Moving over along the bottom edge the Gaming 3 has a small power button with an OC button right next to it. Then there is the TPM (trusted platform module) header. There is another wRGB digital header down here as well so you can hook up lighting from the bottom and the top. The front panel audio header is over on the left and it is hooked to the Realtek ALC1220 powered onboard audio. The LED Demo header is an interesting one that is actually only there for Gigabyte to be able to show off the board at events. When you apply power to this one you don’t have to have a CPU, RAM, or even a power supply hooked to the board to still see the built-in LEDs in demo mode.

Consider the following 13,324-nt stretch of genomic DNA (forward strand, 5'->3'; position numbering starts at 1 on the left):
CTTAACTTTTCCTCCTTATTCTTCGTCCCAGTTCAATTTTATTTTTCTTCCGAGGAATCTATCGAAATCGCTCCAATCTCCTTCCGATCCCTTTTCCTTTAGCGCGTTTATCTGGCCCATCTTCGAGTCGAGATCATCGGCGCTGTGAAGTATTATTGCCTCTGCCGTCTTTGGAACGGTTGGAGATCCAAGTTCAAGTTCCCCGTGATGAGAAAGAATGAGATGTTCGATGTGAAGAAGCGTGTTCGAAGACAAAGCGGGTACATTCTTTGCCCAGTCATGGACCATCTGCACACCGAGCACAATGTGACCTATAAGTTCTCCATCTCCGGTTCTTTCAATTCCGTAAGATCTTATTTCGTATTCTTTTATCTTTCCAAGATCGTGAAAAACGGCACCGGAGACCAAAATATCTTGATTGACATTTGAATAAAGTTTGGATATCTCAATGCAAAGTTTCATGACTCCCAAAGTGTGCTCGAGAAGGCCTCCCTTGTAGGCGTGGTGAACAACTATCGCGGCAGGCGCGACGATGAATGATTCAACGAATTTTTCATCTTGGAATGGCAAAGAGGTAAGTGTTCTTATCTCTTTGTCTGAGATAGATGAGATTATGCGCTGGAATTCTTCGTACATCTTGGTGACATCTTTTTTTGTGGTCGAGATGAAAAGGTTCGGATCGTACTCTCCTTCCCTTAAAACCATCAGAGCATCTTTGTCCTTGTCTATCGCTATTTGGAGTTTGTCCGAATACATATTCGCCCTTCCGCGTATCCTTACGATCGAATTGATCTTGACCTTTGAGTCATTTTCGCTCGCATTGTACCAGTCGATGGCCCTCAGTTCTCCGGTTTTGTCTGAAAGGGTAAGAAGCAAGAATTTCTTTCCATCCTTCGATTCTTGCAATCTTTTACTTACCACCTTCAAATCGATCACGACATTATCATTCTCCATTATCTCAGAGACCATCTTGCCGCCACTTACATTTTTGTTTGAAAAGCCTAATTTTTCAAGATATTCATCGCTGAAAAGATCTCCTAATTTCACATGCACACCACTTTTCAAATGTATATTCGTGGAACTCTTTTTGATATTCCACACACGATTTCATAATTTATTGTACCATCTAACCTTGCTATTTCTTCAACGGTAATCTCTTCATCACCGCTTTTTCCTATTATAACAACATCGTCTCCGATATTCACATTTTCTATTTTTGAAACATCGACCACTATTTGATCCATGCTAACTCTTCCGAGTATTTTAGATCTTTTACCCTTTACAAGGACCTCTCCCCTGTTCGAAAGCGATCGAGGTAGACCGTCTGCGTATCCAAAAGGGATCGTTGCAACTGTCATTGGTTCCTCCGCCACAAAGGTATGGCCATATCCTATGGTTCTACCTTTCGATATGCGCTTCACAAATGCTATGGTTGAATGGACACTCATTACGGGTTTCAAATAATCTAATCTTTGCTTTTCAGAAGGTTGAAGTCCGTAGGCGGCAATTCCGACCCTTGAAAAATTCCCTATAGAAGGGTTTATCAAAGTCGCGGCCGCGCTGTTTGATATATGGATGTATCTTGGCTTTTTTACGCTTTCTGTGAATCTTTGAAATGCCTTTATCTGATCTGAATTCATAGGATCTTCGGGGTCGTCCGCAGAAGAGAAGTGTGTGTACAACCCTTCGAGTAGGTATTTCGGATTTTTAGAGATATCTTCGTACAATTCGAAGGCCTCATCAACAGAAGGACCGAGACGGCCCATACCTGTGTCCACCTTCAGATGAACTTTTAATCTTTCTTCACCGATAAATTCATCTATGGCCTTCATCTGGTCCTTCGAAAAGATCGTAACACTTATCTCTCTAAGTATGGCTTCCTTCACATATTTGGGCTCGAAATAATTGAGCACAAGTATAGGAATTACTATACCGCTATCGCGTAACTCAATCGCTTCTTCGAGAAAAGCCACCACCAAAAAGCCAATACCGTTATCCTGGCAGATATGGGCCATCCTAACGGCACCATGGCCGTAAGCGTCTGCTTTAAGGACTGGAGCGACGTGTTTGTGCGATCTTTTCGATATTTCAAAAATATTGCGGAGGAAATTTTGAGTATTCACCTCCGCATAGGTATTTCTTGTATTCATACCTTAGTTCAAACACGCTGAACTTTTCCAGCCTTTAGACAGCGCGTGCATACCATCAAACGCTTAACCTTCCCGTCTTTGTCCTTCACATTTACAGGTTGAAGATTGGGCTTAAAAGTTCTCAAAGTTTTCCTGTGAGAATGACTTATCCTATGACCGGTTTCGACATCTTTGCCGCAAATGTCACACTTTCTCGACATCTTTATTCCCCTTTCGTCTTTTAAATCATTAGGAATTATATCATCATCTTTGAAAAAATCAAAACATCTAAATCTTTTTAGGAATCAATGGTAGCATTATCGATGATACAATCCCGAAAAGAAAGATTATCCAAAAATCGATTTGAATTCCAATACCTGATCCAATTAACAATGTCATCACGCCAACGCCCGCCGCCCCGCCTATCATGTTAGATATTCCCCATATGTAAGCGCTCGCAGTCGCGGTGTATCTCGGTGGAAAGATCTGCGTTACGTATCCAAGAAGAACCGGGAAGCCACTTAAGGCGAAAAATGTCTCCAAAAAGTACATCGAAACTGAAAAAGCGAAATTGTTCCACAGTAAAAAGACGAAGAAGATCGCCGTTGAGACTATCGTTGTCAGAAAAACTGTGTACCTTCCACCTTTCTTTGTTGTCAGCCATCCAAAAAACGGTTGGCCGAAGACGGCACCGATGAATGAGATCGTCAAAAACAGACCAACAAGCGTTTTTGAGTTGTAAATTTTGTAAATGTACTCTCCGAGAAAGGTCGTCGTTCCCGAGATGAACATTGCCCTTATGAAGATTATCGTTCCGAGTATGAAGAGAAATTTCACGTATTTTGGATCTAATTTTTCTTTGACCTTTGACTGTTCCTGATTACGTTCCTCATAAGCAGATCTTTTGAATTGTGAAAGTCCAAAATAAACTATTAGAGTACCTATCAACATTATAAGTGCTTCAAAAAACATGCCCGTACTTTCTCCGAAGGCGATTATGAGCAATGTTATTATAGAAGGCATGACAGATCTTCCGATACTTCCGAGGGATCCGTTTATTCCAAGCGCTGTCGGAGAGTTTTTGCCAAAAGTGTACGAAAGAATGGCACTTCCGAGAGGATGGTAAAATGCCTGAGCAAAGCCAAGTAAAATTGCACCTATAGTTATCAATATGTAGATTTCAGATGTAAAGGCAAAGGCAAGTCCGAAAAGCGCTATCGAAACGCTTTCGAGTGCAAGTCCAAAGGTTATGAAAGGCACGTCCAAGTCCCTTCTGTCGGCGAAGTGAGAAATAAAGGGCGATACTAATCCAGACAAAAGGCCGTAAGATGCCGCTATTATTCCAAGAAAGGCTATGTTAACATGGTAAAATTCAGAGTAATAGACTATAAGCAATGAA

In with the PCIe slots, they did slip in a second M.2 slot. I like having two M.2’s but the placement of this one isn’t what I would like to see. That top slot is almost always taken up by your video card and right now video cards are 2-3 slots wide. This means the M.2 is guaranteed to cover up the slot and put, even more, heat into an M.2 drive that may not run cool in the first place. For slots, all of the slots are full x16 length slots. Two have metal shields and built in RGB lighting. All of the PCIe slots have levels on the left side to help make it easier to figure out. The second and fourth down slots are x4 speed. The bottom slot runs at x8 and the two slots with metal shields are both x16 slots. Now, this gets complicated when we get into the 28 and 16 lane CPUs of course. Looking through the manual it looks like the 16 lane CPUs leave you with x8 only for the top slot x16 slot and x4 in the second x16 slot. The 28 lane CPU gets x16 for the top slot and x8 for the second x16 slot. Both of these options leave the rest of the PCIe slots shut down, they also only support Crossfire for some reason.